The Tennessee Titans released former All-Pro running back and 2,000 yard rusher Chris Johnson on Friday. The New York Jets are still looking to add more offensive weapons and will certainly have interest in Johnson, but if GM John Idzik‘s cautious approach to free agency is any indication, it will have to be at the right price.
Johnson has been among the most reliable and prolific backs in the league since being drafted in 2008, having turned in at least 1,000 yards rushing in each of his six seasons as a pro. While CJ2K hasn’t come close to the heights he reached in 2009, he’s managed to carry the Titans’ offense since then despite receiving increased attention from opposing defenses and without any significant help. He is also an effective receiver out of the backfield and has demonstrated an ability to stay healthy missing only one game in his entire career.
Durability and production? I’d buy that for a dollar.
However, it is very unlikely that Johnson has another 2,000 yard season in him as NFL running backs age in dog years. His yards per carry has dropped off the last few seasons, but he still has the kind of game breaking speed the Jets are looking for on the offensive side of the ball and would be an excellent complement to the hard running Chris Ivory. Johnson could serve as the type of home run threat New York had hoped Mike Goodson would be last year. John Idzik, though, has shown an unwillingness to overpay in free agency. It’s doubtful that Idzik would be willing to pay the $8 million a year Johnson is going to be looking for, and will probably look to offer a deal closer to the $3-5 million range, the standard for a veteran back.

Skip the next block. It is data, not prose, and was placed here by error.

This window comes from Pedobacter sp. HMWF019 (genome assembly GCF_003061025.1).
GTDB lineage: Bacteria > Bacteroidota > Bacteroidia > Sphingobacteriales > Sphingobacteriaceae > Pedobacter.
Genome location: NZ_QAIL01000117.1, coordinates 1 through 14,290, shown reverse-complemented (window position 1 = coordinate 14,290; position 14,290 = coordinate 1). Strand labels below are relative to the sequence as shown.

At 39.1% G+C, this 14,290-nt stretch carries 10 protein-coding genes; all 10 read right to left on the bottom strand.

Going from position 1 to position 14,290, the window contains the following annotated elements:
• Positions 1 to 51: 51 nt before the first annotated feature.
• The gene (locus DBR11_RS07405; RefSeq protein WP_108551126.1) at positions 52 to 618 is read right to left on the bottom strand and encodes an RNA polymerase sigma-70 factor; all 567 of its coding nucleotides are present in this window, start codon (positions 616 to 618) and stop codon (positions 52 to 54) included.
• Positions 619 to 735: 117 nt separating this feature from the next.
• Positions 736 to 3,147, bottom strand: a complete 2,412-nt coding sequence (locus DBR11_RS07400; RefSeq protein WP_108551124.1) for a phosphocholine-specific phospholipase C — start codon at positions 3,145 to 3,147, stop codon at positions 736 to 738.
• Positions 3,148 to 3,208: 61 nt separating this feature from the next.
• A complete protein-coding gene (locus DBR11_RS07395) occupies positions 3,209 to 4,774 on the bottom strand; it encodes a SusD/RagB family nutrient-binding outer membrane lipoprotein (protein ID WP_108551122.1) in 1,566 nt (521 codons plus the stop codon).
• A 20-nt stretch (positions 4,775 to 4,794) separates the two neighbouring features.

It is very possible that this approach could ultimately pay off for the Jets. Unfortunately for Chris Johnson, free agent running backs in their late 20’s don’t attract the attention and earn the same kind of money as they once did. The feature back has never been valued less in the NFL than it is now in 2014. Maurice Jones-Drew would certainly attest to this fact. In addition, Johnson’s release has occurred relatively late in the free agent period, with most of the RB hungry teams having already made their move snatching up the best free agents available. The Jets are one of the few teams left that have both the need and the means to sign a player like Johnson. Market conditions might force him to accept the low-ball offer the frugal Idzik is sure to offer.
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